fielding coach interferance
Overthrow At First Base
D.J.asked: Batter hits a ground ball to the outfield where the outfielder tried to throw him out but the ball evades the first baseman and goes into foul territory where a coach for the fielding team is standing.
The ball goes behind this coach and is fielded by the catcher.
The runner is screened from the ball and the catcher by the coach and starts to head to second before seeing the catcher had the ball.
He is caught off base and tagged out. What should be the ruling? Thanks
Rick answered: D.J, thank you for your question.
Defensive Interference, by definition is an act by a fielder that hinders or prevents a batter from hitting a pitch. Not the case here.
Obstruction is the act of a fielder who, while not in possession of the ball and not in the act of fielding a ball, impedes the progress of any runner.
Technically speaking, a coach of the defensive team who is wandering out into foul territory while the ball is live, becomes a part of the play and the cause of visual obstruction, which causes the runner to be thrown out.
Rule 7.06...When obstruction occurs, the umpire shall call "obstruction"
a) If a play is being made on an obstructed runner, or if the batter-runner is obstructed before he touches first base, the ball is dead, and all runners shall advance without liability to be put out, to the bases they would have reached, in the umpires judgment, if there had been no obstruction.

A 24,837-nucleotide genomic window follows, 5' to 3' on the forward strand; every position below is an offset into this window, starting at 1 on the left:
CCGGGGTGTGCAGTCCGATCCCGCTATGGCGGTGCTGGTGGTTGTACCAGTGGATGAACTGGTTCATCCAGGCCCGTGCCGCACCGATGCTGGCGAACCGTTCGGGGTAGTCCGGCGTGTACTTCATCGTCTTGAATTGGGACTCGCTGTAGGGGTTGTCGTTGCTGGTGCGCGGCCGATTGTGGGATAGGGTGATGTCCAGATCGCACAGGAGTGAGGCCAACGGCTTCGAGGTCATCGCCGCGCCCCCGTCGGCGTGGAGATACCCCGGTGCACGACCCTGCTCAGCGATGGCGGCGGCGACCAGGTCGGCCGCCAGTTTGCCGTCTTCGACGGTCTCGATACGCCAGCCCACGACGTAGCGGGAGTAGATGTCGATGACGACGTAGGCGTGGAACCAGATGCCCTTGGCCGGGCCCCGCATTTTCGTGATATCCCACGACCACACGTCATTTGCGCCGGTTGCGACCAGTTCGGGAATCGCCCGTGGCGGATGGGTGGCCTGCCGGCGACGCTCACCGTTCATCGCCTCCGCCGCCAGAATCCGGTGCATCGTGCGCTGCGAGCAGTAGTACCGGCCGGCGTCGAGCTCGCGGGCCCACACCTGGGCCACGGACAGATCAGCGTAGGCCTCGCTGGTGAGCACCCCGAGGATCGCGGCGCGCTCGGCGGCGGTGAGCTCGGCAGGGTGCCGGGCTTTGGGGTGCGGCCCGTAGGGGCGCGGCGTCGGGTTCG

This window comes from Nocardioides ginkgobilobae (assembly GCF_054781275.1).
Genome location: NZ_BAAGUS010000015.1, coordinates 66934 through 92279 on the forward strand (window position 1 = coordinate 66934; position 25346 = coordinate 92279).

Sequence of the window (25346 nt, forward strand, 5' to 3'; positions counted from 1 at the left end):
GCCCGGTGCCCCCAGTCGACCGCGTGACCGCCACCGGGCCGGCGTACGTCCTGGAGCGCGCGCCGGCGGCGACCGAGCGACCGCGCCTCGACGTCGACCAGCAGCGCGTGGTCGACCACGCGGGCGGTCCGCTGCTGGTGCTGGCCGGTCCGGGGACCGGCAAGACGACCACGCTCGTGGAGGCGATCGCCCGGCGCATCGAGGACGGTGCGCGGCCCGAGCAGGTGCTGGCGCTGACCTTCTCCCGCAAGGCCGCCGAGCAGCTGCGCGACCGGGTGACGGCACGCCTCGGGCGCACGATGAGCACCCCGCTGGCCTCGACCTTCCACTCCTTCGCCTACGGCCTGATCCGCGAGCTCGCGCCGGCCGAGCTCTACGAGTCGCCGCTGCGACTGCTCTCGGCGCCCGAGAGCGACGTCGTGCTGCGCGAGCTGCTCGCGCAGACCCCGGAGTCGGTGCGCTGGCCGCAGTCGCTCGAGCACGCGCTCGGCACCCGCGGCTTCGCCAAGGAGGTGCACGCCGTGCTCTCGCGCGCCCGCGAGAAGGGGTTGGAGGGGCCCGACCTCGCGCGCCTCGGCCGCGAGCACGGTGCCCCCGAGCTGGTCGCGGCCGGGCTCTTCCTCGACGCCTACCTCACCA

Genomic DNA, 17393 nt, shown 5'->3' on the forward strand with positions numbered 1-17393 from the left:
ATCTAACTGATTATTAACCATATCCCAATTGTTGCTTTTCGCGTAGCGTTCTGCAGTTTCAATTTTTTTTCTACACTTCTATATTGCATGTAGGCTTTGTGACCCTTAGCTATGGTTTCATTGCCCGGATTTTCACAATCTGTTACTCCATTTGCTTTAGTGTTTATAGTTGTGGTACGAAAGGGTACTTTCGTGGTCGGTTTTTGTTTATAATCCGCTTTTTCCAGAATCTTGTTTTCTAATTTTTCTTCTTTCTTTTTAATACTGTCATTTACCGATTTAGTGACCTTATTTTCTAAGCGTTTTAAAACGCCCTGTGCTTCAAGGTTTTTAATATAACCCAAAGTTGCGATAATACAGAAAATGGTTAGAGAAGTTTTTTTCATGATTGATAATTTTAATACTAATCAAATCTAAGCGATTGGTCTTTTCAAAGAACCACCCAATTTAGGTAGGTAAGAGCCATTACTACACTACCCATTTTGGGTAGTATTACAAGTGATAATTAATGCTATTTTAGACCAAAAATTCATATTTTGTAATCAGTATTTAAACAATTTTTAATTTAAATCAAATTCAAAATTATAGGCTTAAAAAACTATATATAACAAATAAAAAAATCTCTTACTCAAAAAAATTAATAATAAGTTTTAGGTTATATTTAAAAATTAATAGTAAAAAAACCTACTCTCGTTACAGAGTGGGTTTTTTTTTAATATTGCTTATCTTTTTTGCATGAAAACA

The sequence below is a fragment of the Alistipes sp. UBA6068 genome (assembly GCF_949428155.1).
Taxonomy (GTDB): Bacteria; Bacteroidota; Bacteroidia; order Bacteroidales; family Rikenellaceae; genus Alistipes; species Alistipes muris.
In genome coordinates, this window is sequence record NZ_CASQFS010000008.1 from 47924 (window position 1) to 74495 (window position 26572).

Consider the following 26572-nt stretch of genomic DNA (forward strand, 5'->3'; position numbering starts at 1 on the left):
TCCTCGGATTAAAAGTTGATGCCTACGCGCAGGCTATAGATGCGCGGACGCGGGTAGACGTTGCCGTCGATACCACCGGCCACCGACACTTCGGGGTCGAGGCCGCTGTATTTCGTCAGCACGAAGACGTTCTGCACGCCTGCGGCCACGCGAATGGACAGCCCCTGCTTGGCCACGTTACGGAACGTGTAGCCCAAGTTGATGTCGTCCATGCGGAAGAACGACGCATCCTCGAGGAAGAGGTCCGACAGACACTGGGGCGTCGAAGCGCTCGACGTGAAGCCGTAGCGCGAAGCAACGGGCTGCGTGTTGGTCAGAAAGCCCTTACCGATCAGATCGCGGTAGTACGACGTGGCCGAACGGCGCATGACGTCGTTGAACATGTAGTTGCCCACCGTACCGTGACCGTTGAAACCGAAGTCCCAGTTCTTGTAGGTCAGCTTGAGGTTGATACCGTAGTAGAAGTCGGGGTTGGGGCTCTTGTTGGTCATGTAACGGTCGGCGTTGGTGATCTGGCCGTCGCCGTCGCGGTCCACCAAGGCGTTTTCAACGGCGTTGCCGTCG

The obstructed runner shall be awarded at least one base beyond the base he had already touched before the obstruction.
I have to say, this must have been one wild discussion.
Don't believe in all my 40 years of coaching, that I have seen a defensive team coach wander out of the dugout area, onto foul or fair ground, and get mixed up in a live ball play.
What was the actual call in real time, on the field? At what level did this occur?
Based on your description of the play, there is much room for "umpire judgment" as to what happened and what the penalties were.
Be interested in hearing back from you with additional information.
Yours in baseball,
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